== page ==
By Daniel Newman
Up nearly two times from its pre-pandemic level and more than 3.5 times from its March 2020 low, Applied Materials /zigman2/quotes/209393259/composite AMAT +4.28% has been a name that investors have grown more enthusiastic about while benefiting from the current semiconductor-supply constraints.
As opposed to other names on this list, Applied Materials isn’t a chipmaker but rather supplies key materials to chipmakers, which is more in demand than ever before.
The company has also recently unveiled plans to continue growth by empowering its customers to accelerate gains in chip performance despite the slowing of Moore’s Law.
These plans will include the company offering materials required to develop entirely new types of silicon for 3D packaging and chiplets, which are expected to gain momentum in coming innovation cycles.
AMAT also just announced a new go-to-market approach to shore up revenue continuity, announcing its plans to generate 70% of future service and parts revenue through subscription-like long-term agreements.
The combination of demand for chips, the complexity and limited competition in this space, and a bullish outlook make Applied Materials an interesting name for investor consideration.
Micron Technology /zigman2/quotes/205710729/composite MU +6.21% is best known for its DRAM and NAND flash memory solutions. This focus area doesn’t tend to be as exciting as building central processing units (CPUs), graphics processing units (GPUs), or systems (SoC) for servers, PCs and smartphones. Still, it is a lucrative business that Micron has been extremely strong in executing against the opportunity.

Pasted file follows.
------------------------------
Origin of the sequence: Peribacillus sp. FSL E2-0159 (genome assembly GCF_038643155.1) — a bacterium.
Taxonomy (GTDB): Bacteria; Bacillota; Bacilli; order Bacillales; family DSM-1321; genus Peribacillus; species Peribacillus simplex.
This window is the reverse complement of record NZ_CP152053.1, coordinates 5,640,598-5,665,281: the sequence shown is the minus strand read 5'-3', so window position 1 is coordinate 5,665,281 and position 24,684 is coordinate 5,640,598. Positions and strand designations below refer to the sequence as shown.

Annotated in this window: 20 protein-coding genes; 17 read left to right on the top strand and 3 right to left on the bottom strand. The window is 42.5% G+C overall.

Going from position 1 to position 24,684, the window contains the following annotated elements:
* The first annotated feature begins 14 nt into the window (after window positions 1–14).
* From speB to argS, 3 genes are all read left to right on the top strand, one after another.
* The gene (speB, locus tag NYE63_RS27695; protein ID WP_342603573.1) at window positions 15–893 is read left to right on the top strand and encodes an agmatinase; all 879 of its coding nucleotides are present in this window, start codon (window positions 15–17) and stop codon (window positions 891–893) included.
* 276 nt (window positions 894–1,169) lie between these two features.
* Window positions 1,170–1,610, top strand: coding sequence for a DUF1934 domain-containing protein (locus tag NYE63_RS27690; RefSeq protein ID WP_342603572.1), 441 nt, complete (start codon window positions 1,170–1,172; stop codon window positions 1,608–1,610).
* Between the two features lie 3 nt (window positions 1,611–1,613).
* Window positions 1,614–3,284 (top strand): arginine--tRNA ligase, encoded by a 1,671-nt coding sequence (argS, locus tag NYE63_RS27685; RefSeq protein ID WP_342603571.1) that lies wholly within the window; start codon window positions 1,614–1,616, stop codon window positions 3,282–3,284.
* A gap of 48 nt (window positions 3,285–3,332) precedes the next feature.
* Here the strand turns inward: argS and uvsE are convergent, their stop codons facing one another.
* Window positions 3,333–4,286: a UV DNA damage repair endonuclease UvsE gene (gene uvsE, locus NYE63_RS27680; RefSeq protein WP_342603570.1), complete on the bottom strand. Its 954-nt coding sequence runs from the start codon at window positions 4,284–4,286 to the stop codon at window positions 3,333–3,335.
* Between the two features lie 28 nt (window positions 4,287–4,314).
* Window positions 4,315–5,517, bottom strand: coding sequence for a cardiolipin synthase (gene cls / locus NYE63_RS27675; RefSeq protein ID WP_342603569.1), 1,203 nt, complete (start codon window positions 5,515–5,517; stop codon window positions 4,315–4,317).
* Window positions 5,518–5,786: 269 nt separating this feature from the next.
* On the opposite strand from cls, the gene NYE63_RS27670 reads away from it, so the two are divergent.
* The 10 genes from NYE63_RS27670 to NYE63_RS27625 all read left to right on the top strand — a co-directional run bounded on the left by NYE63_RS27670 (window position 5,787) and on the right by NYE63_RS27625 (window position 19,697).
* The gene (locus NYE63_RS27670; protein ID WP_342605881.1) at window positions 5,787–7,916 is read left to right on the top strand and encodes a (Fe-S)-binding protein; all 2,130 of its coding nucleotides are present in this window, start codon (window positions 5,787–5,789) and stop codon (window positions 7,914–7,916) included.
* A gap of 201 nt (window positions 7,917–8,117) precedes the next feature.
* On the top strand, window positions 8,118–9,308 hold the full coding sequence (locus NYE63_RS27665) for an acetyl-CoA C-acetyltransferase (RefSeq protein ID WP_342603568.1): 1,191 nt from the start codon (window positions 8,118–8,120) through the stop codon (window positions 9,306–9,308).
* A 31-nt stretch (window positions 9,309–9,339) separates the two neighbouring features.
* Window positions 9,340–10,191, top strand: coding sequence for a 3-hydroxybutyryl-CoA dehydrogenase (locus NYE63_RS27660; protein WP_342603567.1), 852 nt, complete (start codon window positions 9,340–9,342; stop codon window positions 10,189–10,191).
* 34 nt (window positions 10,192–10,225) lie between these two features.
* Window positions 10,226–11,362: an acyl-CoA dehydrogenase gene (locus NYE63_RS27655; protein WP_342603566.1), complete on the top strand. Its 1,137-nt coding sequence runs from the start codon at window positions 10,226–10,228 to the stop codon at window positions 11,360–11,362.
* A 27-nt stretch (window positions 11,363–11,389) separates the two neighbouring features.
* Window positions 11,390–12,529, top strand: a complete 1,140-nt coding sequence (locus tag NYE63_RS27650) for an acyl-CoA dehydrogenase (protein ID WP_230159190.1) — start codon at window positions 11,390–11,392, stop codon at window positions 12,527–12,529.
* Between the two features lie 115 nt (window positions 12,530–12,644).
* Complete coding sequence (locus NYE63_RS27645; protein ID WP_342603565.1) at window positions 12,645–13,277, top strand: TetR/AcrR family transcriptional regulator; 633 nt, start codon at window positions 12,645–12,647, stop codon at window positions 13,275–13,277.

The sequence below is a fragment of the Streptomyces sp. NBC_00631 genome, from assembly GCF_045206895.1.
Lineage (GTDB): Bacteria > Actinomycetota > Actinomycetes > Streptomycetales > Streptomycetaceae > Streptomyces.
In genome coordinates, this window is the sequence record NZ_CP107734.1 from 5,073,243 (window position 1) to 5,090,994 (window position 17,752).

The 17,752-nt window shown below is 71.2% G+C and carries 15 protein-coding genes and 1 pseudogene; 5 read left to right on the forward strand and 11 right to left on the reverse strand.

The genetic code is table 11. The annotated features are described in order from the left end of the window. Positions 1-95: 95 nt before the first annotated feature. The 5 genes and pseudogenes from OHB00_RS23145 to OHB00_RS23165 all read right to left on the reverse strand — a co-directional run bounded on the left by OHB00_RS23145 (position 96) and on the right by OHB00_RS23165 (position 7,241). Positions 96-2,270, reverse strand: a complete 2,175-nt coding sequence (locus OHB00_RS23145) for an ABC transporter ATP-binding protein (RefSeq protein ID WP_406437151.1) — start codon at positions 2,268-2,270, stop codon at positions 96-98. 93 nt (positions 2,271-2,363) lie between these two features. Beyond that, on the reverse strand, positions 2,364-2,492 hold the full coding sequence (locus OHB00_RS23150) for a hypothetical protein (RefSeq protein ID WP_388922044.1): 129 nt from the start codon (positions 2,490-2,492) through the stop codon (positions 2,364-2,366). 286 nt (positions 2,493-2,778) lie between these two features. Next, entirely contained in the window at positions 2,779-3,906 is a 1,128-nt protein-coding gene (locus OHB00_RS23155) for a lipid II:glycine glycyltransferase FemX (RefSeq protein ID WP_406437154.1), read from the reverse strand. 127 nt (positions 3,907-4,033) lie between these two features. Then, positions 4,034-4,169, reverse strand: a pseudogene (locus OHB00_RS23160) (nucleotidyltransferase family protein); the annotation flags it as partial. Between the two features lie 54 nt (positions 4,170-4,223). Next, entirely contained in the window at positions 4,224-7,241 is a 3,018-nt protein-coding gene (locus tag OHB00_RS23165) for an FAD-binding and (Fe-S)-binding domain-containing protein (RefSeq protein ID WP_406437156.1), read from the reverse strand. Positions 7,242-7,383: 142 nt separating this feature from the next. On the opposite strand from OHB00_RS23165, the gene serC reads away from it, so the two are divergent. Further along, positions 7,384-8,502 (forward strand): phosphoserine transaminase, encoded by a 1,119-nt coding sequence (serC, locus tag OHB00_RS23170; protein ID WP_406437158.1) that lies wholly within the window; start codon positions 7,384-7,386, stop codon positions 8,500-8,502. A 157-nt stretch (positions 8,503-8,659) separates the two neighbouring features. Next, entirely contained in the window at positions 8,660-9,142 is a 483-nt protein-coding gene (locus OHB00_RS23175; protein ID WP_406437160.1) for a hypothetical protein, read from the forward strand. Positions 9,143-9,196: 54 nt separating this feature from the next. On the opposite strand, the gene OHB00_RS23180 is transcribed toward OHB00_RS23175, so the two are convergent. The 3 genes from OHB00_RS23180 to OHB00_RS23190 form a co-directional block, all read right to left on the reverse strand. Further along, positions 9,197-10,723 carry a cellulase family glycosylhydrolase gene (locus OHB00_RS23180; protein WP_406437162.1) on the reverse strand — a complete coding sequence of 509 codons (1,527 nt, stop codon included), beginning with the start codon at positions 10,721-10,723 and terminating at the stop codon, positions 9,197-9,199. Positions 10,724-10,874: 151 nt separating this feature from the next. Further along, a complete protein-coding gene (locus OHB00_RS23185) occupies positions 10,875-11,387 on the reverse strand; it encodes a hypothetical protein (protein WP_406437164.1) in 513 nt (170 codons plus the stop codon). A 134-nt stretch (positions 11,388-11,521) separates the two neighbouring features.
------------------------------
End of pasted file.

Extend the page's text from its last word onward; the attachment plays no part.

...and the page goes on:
There are many reasons to like Micron. Short-term, the supply constraints have been a boon for Micron, as memory fuels our infrastructure and devices. These catalysts have driven 30% overall revenue growth for Micron in its most recent quarter and perhaps a most noteworthy 44% top-line growth of its mobile business unit.
The mobile growth can also be attributed to Micron’s innovation, including its recent multichip package (MCP). The MCP reflects a new offering from 2020 that combined both DRAM and fast flash storage to improve data access speed, improve power efficiency and increase yield by reducing space occupied on printed circuit boards (PCBs). I expect the mobile growth to be robust as smartphone volumes continue to outpace market expectations — one of the reasons for the growing supply constraints.
With overall semiconductor demand on the rise, but also expected growth in autonomous driving, infotainment, 5G, IoT, memory and networking, these four companies stand to benefit and are all showing the right trajectory in growth, indicating that perhaps they have earned the right to more investor attention.
<EMPHASIS>Daniel Newman is the principal analyst at </EMPHASIS>Futurum Research<EMPHASIS>, which provides or has provided research, analysis, advising, and/or consulting to Nvidia, Intel, Salesforce, Qualcomm, Microsoft, Amazon, Oracle, Lattice Semiconductor, Marvell and dozens of companies in the tech and digital industries. Neither he nor his firm holds any equity positions with any companies cited. Follow him on Twitter <INTERNET LOCATION="EXTERNAL" URL="https://twitter.com/danielnewmanuv">@danielnewmanUV</INTERNET>.</EMPHASIS>